While some developing countries have pushed for greater recognition of their efforts to deal with the impacts of climate change for several years, a concrete way of doing so has proven elusive. At COP24, it was agreed that the synthesis report prepared by the secretariat for the global stocktake would include information on the adaptation efforts of developing countries (including an assessment of support needs for adaptation). The information will be drawn from “the most recent documents that may contain adaptation information”, which could include adaptation communications, NAPs, National Communications, NDCs, other reports prepared under the transparency framework, and reports of the IPCC and other relevant scientific bodies.

In view of greater coherence of institutional arrangements, it was agreed that the Adaptation Committee and the LEG will serve the Paris Agreement. Institutional arrangements related to finance, technology development and transfer, and capacity-building, are encouraged to strive for a balance between adaptation and mitigation. The Consultative Group of Experts and the LEG are invited to work together on training for assessing vulnerability and other aspects of adaptation. The Adaptation Committee is invited to continue making recommendations on ways to enhance collaboration, and promote coherence and synergies of adaptation-related institutions.

Role of the Adaptation Fund

It was decided that the Adaptation Fund, set up under the Kyoto Protocol, shall serve the Paris Agreement from 1 January 2019. Further, it will exclusively serve the Paris Agreement once the share of proceeds under Article 6.4 of the Paris Agreement become available. It will, however, continue to receive the share of proceeds, if available, from the CDM of the Kyoto Protocol. Developing and developed country Parties to the Paris Agreement will be eligible for membership to the Adaptation Fund Board (AFB) – this matter will be considered by SBI50 in June 2019, and a recommendation will be forwarded to the fifteenth Conference of the Parties serving as the meeting of the Parties to the Kyoto Protocol (CMP15) in November 2019. The AFB is requested to consider the rules of procedure of the Board in this light. Their recommendations will be considered by CMP15, and then by CMA2 in November 2019.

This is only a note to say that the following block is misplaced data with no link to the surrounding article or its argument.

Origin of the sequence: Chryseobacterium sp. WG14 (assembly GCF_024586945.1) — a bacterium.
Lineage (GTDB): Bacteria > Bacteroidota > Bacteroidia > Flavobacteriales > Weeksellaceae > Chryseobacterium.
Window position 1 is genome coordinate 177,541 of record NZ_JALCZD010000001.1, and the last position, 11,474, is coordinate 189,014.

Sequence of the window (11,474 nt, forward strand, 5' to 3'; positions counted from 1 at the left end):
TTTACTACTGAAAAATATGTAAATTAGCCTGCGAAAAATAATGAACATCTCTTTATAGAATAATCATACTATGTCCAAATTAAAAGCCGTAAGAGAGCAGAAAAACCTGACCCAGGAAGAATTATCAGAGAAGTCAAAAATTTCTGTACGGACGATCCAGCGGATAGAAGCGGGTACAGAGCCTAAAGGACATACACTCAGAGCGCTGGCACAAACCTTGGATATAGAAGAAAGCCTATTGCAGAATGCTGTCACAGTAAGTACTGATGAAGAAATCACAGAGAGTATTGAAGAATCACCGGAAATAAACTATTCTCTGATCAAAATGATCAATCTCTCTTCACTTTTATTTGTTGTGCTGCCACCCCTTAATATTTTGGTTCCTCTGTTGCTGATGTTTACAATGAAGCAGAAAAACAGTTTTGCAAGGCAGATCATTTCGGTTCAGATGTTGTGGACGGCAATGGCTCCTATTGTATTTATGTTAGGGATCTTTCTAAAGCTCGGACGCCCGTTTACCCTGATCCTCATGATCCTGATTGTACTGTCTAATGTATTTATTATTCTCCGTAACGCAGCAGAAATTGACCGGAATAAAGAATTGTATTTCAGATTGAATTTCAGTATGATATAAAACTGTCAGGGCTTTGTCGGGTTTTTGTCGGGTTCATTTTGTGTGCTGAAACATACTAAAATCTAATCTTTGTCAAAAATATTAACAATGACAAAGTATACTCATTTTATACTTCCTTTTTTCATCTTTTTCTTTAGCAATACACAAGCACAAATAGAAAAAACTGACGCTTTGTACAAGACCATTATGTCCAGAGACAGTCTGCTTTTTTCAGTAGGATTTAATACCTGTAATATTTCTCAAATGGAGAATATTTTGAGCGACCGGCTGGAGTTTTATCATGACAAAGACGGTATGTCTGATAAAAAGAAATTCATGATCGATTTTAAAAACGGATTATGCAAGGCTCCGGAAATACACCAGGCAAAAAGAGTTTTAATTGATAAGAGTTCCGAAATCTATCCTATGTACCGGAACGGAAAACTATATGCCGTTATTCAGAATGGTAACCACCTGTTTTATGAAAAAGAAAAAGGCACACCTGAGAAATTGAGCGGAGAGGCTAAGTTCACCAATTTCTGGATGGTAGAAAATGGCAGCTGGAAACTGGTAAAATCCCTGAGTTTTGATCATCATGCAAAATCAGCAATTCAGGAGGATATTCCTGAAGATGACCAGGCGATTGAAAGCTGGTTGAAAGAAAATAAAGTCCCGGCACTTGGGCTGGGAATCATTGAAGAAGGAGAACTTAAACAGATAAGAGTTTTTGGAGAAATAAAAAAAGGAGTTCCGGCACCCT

Loss and Damage

While there was no specific outcome on loss and damage at Katowice, important advances were made on this issue: references to loss and damage have been included in the transparency mechanism and global stocktake. The rules for the transparency framework state that interested Parties may provide, as appropriate, information related to enhancing understanding, action and support, on a cooperative and facilitative basis, to avert, minimise and address loss and damage associated with climate change impacts. The global stocktake may take into account, as appropriate, efforts to avert, minimise and address climate-related loss and damage. These two additions came as a result of heavy lifting by small island developing States (SIDS) and LDCs, who argued that the inclusion of Article 8 (on loss and damage) in the Paris Agreement meant that the issue should be considered in the context of overall implementation of the Agreement, including in its review mechanisms.

adapted from an ECBI brief